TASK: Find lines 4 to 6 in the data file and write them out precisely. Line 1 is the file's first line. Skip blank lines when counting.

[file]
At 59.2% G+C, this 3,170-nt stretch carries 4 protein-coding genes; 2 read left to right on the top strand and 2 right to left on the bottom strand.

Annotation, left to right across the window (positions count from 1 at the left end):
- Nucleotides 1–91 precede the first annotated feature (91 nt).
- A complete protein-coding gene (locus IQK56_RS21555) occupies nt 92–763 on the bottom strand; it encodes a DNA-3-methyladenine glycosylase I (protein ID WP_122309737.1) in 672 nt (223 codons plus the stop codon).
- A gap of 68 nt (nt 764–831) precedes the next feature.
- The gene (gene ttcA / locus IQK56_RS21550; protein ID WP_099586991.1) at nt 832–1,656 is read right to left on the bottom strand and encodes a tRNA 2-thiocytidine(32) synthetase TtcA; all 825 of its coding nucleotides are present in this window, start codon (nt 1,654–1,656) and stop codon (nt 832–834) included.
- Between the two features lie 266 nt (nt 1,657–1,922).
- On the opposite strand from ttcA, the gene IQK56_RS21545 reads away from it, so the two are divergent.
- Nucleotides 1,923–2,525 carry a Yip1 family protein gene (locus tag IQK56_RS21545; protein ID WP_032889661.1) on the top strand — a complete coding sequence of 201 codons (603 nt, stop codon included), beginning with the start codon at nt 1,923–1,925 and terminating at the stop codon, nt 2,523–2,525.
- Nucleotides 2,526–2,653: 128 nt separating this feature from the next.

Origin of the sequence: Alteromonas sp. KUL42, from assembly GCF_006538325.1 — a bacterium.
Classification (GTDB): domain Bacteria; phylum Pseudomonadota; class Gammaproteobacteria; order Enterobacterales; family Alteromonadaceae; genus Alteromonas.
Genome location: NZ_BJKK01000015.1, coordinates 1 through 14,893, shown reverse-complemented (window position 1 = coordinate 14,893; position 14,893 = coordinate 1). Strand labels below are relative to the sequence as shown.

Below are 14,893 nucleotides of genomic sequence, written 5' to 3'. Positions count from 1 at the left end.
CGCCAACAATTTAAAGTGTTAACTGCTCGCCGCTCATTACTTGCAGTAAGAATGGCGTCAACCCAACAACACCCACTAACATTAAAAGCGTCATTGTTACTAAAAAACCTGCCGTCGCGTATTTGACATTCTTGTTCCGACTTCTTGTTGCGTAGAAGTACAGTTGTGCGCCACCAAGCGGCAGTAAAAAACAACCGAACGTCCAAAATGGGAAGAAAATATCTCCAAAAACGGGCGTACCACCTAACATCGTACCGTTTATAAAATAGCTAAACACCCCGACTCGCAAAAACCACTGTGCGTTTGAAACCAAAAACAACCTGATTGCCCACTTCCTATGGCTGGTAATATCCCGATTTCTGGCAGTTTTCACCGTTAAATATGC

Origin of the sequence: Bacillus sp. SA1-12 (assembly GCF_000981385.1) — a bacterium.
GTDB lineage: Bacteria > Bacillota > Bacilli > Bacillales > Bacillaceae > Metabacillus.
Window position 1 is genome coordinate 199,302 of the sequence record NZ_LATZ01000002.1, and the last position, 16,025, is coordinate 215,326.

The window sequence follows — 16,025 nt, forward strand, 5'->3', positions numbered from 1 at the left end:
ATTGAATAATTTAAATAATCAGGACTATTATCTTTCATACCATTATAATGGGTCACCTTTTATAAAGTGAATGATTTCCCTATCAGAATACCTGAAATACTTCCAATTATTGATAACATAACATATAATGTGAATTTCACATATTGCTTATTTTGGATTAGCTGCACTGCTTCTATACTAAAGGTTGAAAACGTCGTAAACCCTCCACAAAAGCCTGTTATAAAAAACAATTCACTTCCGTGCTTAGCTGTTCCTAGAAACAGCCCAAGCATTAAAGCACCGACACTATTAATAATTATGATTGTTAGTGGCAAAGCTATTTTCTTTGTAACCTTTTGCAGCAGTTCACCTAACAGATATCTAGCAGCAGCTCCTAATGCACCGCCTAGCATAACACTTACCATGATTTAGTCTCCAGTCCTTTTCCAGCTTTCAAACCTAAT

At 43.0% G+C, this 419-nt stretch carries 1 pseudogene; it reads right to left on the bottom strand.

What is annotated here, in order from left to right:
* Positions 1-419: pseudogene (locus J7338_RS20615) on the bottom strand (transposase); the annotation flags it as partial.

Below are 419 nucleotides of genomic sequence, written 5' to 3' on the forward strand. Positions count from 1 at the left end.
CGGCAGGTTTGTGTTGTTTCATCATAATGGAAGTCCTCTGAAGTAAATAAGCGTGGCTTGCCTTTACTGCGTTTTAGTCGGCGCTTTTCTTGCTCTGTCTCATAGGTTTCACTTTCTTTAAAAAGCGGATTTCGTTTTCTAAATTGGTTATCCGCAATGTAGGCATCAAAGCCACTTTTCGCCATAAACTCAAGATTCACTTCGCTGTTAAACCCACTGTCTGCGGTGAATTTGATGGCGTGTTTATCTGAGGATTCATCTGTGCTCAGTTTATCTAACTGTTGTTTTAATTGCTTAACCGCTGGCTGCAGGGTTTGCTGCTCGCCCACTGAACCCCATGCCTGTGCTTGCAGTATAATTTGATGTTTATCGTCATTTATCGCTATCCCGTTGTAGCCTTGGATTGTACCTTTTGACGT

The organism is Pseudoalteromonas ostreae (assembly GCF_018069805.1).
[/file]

- A complete protein-coding gene (locus IQK56_RS21555) occupies nt 92–763 on the bottom strand; it encodes a DNA-3-methyladenine glycosylase I (protein ID WP_122309737.1) in 672 nt (223 codons plus the stop codon).
- A gap of 68 nt (nt 764–831) precedes the next feature.
- The gene (gene ttcA / locus IQK56_RS21550; protein ID WP_099586991.1) at nt 832–1,656 is read right to left on the bottom strand and encodes a tRNA 2-thiocytidine(32) synthetase TtcA; all 825 of its coding nucleotides are present in this window, start codon (nt 1,654–1,656) and stop codon (nt 832–834) included.